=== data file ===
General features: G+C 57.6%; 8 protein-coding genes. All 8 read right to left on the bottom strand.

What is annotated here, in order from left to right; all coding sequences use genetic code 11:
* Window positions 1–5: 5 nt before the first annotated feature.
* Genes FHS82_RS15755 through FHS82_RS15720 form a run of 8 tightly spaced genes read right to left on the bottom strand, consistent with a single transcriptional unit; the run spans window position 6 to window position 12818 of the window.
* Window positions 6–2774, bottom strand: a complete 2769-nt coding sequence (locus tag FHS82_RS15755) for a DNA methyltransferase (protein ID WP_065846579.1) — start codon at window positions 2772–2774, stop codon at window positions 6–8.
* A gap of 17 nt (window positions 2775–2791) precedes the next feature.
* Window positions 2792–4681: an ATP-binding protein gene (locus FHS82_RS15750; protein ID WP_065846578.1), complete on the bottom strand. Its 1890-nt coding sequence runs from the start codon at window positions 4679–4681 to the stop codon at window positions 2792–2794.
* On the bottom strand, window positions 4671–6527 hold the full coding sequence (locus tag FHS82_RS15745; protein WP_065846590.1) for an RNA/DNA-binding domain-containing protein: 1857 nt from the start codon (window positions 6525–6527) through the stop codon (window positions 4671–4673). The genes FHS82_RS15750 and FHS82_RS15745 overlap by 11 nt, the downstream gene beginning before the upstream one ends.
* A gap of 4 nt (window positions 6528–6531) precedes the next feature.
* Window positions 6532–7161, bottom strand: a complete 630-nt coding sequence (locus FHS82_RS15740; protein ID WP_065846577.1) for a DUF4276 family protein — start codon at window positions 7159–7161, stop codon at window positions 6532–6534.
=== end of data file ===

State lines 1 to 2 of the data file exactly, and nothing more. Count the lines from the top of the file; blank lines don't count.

General features: G+C 57.6%; 8 protein-coding genes. All 8 read right to left on the bottom strand.

What is annotated here, in order from left to right; all coding sequences use genetic code 11: